Although my fellow Fellows in the media seminar were considerably younger, I came to accept that I could learn from their writing. After all, seasoned composers don’t turn a deaf ear to a Mozart masterpiece just because he wrote it at an age when they were in grad school. On example was this clear, informative excerpt from piece by Maggie Molloy, editor at Second Inversion radio station in Seattle, on composer Eve Beglarian’s Play Like A Girl: “The unusual collection of timbres made for a modern take on the distinctively close harmonies of Bulgarian folk music, with a restless stream of piano and glockenspiel melodies circling above a growling synth drone. While the driving rhythms propelled the piece closer to the world of minimalism, the more subtle modal ornaments embodied the emotive folk traditions of Eastern Europe.”

I also learned that all writers could benefit from spending time in a musician’s rehearsal room like the one where I revised my articles at MASS MoCA. “OK, let’s try it again,” an ensemble leader said for the fifth time in about as many minutes.  Then once more I heard the frantic jangle of strings, a piano, other percussion instruments, and a soprano singing staccato syllables. I realized that writers aren’t the only ones who have to do their work over and over to get it just right, and was very impressed by how quickly musicians do their kind of revising.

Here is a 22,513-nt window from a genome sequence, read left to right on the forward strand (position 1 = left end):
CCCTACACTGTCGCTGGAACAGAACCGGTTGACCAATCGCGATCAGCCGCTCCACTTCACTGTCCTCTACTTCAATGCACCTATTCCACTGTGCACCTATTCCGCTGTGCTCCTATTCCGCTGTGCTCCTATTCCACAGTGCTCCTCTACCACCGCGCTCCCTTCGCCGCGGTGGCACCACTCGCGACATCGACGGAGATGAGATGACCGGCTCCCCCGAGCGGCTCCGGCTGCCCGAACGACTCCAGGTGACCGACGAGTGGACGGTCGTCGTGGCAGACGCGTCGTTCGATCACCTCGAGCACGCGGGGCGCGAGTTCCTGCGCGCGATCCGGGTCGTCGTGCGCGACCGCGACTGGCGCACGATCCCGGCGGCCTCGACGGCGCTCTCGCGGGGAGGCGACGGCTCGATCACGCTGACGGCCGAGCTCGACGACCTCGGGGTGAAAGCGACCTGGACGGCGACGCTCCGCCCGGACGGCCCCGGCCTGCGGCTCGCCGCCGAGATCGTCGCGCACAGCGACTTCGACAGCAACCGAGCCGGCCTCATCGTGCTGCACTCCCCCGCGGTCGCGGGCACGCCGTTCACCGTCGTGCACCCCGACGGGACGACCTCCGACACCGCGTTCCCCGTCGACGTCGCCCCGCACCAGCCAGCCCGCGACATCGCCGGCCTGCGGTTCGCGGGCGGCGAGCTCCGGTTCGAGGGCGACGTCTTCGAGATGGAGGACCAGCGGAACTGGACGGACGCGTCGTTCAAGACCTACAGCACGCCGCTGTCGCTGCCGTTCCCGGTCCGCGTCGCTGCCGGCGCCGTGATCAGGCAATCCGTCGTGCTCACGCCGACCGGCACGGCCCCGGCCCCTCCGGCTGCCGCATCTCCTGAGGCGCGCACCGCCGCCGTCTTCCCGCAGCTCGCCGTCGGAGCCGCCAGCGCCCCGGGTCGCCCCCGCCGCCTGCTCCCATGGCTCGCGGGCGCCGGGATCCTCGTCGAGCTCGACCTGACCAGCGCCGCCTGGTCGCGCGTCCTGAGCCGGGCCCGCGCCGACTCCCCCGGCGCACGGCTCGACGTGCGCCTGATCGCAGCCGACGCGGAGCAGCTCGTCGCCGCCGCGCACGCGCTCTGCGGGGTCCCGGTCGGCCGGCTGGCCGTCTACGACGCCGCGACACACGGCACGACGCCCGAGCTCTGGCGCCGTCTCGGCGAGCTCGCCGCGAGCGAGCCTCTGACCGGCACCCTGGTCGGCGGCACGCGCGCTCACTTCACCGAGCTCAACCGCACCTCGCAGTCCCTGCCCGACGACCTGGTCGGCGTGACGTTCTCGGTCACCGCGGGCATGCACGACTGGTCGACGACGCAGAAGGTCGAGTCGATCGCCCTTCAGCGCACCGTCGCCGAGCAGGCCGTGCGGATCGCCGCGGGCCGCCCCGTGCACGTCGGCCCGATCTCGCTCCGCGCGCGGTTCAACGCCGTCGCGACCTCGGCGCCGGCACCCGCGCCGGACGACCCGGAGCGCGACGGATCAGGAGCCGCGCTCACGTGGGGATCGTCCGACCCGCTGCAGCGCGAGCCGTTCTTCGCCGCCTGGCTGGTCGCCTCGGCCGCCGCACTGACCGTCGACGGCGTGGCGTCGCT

So now when I begin writing a third or fourth draft of an article on new music, I’ll say to myself, “OK, let’s take it from the top—just like the musicians who are even cooler than music writers.”

In Defense of Jazz

Jazz, once revered as America’s classical music, has come in for a beating lately at the hands of popular culture. A music with its origins in the poorest enclaves of American society in the late 19th and early 20th centuries, jazz rose to become a symbol first for a kind of celebration in the face of oppression, then a renegade cool, and—increasingly—an intellectual richness and artistry. How did it go from that august status to one where it exists in the imagination of American popular culture simply to be mocked?

How did jazz go from its august status to one where it exists in the imagination of American popular culture simply to be mocked?